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Pediatric Cardiac Intensive Care Society 2014 Consensus Statement

Pharmacotherapies in Cardiac Critical Care Antihypertensives

Klugman, Darren MD, MS; Goswami, Elizabeth S. PharmD; Berger, John T. MD

doi: 10.1097/PCC.0000000000000621
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Objective: Hypertension remains a common condition in pediatric cardiac intensive care. The physiologic effects of hypertension in this population are complex and are impacted by patient age, comorbidities, and primary cardiac disease. The objective of this study is to review current pharmacotherapies for the management of systemic hypertension in the pediatric cardiac ICU.

Data Sources: Relevant literature to the treatment of systemic hypertension in children was included. Specific focus was given to literature studying the use of therapies in critically ill children and those with heart disease. Reference textbooks and drug packaging inserts were used for drug-specific pediatric guidelines.

Study Selection: A search of MEDLINE, PubMed, and the Cochrane Database was performed to find literature about the management of hypertension in children. Metaanalyses and pediatric-specific studies were primarily considered and cross-referenced. Pertinent adult studies were included.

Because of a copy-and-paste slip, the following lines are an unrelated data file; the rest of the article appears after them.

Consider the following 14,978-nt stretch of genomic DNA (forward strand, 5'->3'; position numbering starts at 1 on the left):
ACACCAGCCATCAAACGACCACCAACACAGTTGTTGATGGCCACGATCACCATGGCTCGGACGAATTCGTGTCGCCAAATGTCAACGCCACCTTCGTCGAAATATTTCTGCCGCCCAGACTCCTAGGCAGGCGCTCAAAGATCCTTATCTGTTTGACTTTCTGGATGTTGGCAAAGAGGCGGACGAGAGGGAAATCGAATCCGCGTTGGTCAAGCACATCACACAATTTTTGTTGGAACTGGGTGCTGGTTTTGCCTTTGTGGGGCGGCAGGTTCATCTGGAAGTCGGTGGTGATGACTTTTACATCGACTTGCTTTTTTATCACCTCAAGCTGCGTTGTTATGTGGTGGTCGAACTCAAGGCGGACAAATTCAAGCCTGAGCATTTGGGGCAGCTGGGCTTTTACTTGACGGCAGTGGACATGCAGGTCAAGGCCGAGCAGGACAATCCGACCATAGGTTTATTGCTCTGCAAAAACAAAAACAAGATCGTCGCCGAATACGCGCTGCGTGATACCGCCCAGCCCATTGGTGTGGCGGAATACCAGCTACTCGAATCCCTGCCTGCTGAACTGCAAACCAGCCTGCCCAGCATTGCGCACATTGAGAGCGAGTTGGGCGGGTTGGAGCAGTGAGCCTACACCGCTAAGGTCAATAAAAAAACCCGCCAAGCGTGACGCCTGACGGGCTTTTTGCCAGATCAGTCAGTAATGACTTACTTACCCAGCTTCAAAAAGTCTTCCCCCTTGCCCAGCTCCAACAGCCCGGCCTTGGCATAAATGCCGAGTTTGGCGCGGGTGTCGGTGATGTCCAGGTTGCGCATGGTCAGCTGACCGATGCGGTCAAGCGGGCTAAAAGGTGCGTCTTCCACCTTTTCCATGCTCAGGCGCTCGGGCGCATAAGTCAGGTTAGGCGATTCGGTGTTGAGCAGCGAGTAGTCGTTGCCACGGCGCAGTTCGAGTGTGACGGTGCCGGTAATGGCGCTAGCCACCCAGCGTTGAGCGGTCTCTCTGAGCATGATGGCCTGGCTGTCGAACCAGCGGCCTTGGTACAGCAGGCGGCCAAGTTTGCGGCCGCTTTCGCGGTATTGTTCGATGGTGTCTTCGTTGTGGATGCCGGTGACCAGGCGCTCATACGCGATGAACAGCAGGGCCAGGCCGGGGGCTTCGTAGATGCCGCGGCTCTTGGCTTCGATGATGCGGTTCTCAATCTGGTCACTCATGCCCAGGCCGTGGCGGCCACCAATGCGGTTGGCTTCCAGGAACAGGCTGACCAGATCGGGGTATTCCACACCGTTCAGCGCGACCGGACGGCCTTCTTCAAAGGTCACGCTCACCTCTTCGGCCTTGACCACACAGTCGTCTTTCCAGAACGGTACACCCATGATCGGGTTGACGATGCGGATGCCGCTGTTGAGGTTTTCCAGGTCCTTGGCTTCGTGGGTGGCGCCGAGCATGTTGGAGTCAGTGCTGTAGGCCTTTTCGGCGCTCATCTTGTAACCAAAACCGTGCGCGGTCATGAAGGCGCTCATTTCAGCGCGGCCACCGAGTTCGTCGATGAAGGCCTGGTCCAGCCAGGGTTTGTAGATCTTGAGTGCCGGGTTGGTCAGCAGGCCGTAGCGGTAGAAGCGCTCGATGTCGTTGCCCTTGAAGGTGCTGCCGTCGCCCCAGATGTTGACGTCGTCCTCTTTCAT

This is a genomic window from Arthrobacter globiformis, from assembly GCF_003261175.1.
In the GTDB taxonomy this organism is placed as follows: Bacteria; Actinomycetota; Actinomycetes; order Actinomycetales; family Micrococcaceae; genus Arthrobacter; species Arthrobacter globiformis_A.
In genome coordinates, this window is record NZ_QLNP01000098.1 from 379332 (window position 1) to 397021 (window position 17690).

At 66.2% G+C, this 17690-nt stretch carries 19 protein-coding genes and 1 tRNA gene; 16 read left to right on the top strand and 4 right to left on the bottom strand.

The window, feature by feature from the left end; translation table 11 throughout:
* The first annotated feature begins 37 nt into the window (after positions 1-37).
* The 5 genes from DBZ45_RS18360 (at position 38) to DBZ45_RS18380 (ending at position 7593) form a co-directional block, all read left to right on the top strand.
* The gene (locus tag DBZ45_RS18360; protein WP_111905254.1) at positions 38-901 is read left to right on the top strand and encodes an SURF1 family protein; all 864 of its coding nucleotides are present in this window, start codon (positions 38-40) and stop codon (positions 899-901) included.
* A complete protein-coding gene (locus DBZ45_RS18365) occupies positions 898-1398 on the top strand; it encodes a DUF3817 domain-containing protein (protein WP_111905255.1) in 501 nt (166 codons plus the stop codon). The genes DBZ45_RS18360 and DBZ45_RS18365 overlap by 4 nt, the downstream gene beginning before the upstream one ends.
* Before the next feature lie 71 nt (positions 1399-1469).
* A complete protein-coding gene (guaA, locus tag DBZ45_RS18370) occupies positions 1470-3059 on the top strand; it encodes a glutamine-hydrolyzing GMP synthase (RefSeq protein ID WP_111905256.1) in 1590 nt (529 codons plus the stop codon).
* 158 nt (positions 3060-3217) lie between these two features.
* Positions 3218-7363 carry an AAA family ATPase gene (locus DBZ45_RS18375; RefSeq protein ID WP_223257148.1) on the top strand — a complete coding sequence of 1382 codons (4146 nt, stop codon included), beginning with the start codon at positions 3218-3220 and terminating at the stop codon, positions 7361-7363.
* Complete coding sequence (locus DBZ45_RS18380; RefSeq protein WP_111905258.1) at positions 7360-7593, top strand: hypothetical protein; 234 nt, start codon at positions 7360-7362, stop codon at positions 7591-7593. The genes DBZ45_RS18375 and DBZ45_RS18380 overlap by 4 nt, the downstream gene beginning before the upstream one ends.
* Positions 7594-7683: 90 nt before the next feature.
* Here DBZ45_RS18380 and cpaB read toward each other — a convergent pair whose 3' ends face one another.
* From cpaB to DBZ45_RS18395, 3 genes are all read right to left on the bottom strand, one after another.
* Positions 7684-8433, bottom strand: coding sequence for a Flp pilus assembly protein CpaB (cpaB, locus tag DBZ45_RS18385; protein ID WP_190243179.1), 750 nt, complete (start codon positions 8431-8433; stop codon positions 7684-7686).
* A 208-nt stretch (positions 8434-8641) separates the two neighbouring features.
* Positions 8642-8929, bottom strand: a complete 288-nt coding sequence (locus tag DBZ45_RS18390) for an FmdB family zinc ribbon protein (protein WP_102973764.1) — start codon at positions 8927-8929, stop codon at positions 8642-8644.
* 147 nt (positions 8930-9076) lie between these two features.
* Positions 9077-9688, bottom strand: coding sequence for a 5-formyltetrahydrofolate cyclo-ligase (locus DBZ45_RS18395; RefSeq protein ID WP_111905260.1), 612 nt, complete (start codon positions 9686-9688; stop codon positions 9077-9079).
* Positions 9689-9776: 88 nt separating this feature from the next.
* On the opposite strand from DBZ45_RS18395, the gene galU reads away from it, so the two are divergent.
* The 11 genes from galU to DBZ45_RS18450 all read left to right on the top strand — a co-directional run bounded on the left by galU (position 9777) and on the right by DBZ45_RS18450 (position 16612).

Data Extraction: Once the studies for inclusion were finalized, priority for data extraction was given to pediatric-specific studies that focused on children with heart disease and critical illness.

Conclusions: Systemic hypertension is common, and there is significant heterogeneity in the patient population with critical heart disease. There are limited large, prospective analyses of safety and efficacy for pediatric drug antihypertensive agents. Despite patient heterogeneity, most pharmacotherapies are safe and efficacious.

1Department of Critical Care Medicine and Cardiology, Children’s National Medical Center, Washington, DC.

2Department of Pharmacy, Riley Hospital for Children, Indianapolis, IN.

3Department of Pediatrics, Children’s National Medical Center, Washington, DC.

Dr. Goswami disclosed that the article discusses off-label use of approved medications, as many medications do not have specific pediatric labeling. She received funding from the American College of Clinical Pharmacy. Dr. Berger’s institution received funding from the National Institutes of Health and the Association for Pediatric Pulmonary Hypertension. Dr. Klugman has disclosed that he does not have any potential conflicts of interest.

For information regarding this article, E-mail: Darren.Klugman@childrensnational.org

©2016The Society of Critical Care Medicine and the World Federation of Pediatric Intensive and Critical Care Societies